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Apple says no personal user data was compromised when it was hacked by a 16-year-old

Apple Servers Hacked

A teenager in Australia was able to hack Apple’s servers for about a year, stealing over 90GB of data (and, amazingly, storing it in a folder called “hacky hack hack”) from a company that is constantly reminding the world its products deliver privacy and security for user data. Details about the hack were published earlier this week in Australia, but probably only because the kid pleaded guilty and he’s awaiting sentencing as we speak. Actual details about the hack were not revealed, but Apple says that personal user data was not compromised during the breach.

An Apple spokesman told Reuters that the company’s security personnel “discovered the unauthorized access, contained it, and reported the incident to law enforcement” without revealing any actual specifics. The spokesperson did address user data security concerns by saying that “we … want to assure our customers that at no point during this incident was their personal data compromised.”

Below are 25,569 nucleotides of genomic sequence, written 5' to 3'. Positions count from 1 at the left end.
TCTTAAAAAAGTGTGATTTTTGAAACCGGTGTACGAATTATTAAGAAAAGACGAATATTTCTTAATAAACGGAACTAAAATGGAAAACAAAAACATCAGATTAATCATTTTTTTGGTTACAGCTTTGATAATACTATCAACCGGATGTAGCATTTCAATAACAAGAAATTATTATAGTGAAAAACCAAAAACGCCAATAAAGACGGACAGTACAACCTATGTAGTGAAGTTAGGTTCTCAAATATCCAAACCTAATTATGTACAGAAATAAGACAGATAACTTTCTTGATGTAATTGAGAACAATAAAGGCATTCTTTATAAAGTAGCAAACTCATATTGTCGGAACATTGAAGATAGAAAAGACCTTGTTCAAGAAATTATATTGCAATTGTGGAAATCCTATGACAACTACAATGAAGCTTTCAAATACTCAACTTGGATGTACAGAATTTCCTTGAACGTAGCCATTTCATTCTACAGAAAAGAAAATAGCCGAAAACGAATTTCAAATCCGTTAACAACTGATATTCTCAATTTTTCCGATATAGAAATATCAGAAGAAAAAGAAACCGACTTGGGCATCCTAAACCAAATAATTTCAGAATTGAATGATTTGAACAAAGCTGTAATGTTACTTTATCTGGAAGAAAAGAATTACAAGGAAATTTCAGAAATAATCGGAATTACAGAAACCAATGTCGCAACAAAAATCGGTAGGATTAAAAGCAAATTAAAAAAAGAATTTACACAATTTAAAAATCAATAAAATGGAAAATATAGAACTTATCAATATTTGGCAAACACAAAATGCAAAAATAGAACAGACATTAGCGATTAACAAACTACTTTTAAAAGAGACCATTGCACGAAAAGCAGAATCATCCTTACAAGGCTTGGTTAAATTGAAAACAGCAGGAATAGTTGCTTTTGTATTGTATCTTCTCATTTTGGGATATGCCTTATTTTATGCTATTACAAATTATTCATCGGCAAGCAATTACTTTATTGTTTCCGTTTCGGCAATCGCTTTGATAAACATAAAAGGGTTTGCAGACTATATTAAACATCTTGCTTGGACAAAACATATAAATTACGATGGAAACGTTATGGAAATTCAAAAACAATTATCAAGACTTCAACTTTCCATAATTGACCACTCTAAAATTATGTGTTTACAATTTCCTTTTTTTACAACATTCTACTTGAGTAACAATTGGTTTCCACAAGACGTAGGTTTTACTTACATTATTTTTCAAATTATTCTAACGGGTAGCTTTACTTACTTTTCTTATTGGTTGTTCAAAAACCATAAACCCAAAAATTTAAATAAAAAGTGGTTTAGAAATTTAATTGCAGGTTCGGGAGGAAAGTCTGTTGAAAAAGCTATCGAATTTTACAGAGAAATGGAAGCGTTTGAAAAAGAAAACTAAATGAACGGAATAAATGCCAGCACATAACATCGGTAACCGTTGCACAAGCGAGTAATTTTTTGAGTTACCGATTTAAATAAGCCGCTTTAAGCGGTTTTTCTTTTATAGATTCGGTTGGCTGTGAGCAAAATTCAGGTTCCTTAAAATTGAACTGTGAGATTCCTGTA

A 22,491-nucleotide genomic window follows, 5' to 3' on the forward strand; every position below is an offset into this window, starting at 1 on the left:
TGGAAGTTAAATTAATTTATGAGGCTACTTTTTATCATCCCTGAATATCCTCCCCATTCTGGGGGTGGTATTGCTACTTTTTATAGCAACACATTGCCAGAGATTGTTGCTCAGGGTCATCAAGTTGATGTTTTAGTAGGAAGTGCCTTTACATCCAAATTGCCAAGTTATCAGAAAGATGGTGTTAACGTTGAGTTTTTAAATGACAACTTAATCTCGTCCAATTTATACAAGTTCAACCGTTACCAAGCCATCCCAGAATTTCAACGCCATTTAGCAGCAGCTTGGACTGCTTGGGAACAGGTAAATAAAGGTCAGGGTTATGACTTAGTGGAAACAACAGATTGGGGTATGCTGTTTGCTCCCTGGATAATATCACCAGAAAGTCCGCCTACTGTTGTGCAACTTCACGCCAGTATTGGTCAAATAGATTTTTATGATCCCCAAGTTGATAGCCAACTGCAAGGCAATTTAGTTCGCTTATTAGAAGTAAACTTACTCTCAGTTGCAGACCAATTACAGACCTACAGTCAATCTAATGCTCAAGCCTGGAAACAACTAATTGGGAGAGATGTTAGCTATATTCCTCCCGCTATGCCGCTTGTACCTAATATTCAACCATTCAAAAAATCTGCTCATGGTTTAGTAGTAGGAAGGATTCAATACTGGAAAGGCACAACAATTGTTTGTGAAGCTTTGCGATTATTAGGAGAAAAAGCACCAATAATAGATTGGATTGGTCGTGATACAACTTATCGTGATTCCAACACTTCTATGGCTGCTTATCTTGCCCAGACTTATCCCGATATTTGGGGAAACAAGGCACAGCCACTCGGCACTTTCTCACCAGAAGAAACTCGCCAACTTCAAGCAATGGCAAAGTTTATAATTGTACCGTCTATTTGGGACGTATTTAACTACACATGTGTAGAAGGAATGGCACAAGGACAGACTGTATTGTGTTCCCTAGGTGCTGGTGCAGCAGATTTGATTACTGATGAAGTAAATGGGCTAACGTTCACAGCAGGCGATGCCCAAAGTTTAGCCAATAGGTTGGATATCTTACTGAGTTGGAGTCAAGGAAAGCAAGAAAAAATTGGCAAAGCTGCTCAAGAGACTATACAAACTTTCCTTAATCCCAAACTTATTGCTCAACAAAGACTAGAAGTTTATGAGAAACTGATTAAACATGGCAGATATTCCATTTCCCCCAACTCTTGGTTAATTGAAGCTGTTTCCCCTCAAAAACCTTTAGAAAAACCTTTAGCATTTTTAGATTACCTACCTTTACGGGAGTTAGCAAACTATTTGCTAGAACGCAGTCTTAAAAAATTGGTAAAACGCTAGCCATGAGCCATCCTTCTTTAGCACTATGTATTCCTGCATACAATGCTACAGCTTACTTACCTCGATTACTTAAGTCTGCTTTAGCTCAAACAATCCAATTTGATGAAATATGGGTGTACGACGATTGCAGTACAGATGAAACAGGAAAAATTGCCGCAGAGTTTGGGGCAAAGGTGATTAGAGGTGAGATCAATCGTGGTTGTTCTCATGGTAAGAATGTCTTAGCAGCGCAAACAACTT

Yes, that’s precisely the kind of response we’d expect from a tech company, especially Apple, which is always very secretive about everything.

There’s no reason to worry at this point, not because Apple says so, but because we had no other reports from security researchers or affected users detailing any massive iPhone/Apple ID hacks. As long as you’re not getting any prompts about your account being hacked, you’re fine. But you can always change that Apple ID password. You know, especially if you use the same credentials with other services.

While it’s unclear what the 16-year-old kid managed to steal from Apple’s servers, a previous report stated that he had access to authorized keys which would have granted him access to user accounts. That’s all we know about the incident at this time.

Chris Smith started writing about gadgets as a hobby, and before he knew it he was sharing his views on tech stuff with readers around the world. Whenever he's not writing about gadgets he miserably fails to stay away from them, although he desperately tries. But that's not necessarily a bad thing.

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